Subscription Required. Please recommend JoVE to your librarian.


Authors have nothing to disclose.


We are grateful to Dr. Magdalena Götz for her input during the development of this protocol. We thank Dr. Marius Wernig (Stanford University) for generously providing us with the sox2 coding sequence. We are also very grateful to Dr. Alexandra Lepier for virus production. This work was supported by grants of the Deutsche Forschungsgemeinschaft (BE 4182/2-2) and the BMBF (01GN1009A) to B.B., and the Bavarian State Ministry of Sciences, Research and the Arts to M.K. and B.B. C.S. received funding from the binational SYSTHER-INREMOS Virtual Institute (German and Slovenian Federal Ministries of Education and Research) and the DFG (SFB 824).


Name Company Catalog Number Comments
anti-CD140b-PE BD Biosciences 558821 use 1:100
anti-CD146-FITC AbD Serotec MCA2141FT use 1:100
anti-CD13-FITC AbD Serotec MVA1270A488T use 1:100
anti-CD34-APC BD Biosciences 560940 use 1:100
anti-PDGFRβ Cell Signaling 3169S use 1:200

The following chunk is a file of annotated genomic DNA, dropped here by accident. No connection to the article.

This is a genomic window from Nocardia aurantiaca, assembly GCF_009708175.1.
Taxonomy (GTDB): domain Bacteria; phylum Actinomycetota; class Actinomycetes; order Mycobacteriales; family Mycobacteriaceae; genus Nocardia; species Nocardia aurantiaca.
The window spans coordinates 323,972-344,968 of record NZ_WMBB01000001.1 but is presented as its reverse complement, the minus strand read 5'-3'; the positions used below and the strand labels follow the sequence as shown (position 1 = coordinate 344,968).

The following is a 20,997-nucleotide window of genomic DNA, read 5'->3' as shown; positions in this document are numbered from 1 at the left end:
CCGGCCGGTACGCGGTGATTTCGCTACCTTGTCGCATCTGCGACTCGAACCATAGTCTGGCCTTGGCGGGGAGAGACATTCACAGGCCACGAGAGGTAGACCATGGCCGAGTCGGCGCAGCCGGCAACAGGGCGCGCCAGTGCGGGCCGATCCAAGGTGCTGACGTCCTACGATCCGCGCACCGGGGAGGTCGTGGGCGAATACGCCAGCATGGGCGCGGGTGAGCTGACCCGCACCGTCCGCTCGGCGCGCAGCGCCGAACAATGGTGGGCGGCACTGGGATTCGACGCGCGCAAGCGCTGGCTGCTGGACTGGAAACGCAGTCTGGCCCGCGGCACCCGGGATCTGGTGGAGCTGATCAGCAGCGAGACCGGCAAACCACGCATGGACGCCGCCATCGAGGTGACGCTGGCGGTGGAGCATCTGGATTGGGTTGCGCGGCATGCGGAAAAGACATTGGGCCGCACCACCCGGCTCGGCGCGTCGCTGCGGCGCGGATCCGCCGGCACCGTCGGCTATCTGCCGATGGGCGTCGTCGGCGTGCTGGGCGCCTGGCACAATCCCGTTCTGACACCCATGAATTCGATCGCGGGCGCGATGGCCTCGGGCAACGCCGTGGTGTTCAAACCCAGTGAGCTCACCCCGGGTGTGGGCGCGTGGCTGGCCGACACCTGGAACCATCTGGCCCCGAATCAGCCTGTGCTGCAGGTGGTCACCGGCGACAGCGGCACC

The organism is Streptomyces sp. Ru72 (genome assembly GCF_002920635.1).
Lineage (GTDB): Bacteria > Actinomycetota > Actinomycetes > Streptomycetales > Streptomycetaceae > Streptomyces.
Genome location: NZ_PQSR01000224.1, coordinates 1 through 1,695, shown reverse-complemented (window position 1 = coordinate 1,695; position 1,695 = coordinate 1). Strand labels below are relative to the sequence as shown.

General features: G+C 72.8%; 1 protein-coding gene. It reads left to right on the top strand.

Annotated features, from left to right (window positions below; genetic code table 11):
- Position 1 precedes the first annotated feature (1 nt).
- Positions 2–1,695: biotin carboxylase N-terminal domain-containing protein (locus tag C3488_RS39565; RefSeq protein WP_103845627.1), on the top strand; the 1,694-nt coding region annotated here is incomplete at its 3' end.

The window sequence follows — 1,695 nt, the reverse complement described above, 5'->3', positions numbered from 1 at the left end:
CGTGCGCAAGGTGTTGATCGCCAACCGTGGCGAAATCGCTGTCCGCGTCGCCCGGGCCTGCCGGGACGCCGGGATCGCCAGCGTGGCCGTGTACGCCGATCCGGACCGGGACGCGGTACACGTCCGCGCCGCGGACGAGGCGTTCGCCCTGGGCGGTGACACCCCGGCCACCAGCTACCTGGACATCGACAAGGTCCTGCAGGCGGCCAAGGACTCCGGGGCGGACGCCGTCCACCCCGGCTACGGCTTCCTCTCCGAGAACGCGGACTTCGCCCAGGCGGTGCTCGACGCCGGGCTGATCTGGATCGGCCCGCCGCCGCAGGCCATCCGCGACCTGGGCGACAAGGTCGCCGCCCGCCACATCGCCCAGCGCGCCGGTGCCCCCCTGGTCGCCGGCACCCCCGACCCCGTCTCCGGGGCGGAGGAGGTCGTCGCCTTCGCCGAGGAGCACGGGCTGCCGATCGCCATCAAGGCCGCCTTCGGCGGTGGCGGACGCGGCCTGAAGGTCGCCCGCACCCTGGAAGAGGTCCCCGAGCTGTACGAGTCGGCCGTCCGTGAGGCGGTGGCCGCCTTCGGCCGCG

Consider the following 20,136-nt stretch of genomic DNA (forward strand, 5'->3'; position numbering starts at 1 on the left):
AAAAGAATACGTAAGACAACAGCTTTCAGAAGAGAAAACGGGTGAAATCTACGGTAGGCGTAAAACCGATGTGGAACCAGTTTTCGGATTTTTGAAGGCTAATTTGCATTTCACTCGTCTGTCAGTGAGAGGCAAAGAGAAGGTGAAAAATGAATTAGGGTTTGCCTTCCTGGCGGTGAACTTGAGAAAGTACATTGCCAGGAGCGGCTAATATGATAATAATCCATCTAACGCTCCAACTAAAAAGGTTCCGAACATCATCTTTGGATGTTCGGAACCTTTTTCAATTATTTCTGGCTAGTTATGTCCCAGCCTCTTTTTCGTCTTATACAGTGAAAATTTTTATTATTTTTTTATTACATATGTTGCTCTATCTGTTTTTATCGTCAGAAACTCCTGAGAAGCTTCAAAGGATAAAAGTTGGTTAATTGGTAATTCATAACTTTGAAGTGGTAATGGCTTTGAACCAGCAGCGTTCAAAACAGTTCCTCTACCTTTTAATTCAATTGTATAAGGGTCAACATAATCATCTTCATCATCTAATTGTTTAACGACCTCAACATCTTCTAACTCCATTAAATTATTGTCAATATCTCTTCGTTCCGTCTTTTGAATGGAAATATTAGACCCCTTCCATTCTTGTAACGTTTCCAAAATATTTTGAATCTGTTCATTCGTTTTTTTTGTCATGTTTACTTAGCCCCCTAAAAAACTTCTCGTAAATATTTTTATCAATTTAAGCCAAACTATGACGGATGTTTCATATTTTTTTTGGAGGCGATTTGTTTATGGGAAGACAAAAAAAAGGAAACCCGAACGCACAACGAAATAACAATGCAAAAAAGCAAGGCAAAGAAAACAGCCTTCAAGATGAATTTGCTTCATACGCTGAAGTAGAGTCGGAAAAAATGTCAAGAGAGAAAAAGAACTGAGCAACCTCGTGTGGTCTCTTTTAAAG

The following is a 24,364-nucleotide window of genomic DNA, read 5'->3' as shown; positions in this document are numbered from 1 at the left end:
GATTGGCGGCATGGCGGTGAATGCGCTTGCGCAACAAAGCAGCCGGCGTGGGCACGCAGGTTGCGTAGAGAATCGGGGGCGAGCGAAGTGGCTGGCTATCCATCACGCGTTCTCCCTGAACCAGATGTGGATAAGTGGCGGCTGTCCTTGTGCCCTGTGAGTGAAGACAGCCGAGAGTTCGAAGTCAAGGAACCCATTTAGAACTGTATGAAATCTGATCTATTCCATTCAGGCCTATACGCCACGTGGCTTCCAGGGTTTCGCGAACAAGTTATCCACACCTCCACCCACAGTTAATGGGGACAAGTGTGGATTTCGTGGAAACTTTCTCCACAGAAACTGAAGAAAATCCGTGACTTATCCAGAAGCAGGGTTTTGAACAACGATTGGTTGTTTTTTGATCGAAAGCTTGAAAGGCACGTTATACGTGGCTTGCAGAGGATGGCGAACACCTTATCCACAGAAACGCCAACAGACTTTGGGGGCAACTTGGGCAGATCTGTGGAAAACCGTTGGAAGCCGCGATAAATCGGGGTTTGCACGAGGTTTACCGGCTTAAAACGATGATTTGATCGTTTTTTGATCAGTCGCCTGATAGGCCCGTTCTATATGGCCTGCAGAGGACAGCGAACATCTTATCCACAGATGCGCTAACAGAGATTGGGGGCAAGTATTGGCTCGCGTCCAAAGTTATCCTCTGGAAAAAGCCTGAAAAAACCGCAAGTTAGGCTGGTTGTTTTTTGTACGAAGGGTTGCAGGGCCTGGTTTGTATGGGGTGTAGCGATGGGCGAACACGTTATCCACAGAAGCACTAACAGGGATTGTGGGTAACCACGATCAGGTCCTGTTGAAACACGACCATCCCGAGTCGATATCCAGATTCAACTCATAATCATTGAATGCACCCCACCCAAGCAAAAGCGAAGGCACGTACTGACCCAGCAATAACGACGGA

anti-CD146 Abcam Ab75769 use 1:400
anti-NG2 Millipore AB5320 use 1:400
anti-SMA Sigma-Aldrich A2547 use 1:400
anti-βIII-tubulin Sigma-Aldrich T8660 use 1:400
anti-MAP2 Sigma-Aldrich M4403 use 1:200
anti-GFAP Sigma-Aldrich G3893 use 1:600
anti-GFP Aves Labs GFP 10-20 use 1:1,000
anti-RFP Chromotek 5F8 use 1:500
anti-S100β Sigma-Aldrich S2532 use 1:300
anti-NeuN Millipore MAB377 use 1:200
anti-GABA Sigma-Aldrich A2052 use 1:500
anti-Calretinin Millipore AB5054 use 1:500
anti-vGluT1 SYnaptic SYstems 135511 use 1:1,000
Rat IgG1 isotype control FITC AbD Serotec 11-4301-81 use 1:100
Rat IgG1 isotype control PE AbD Serotec 12-4301-81 use 1:100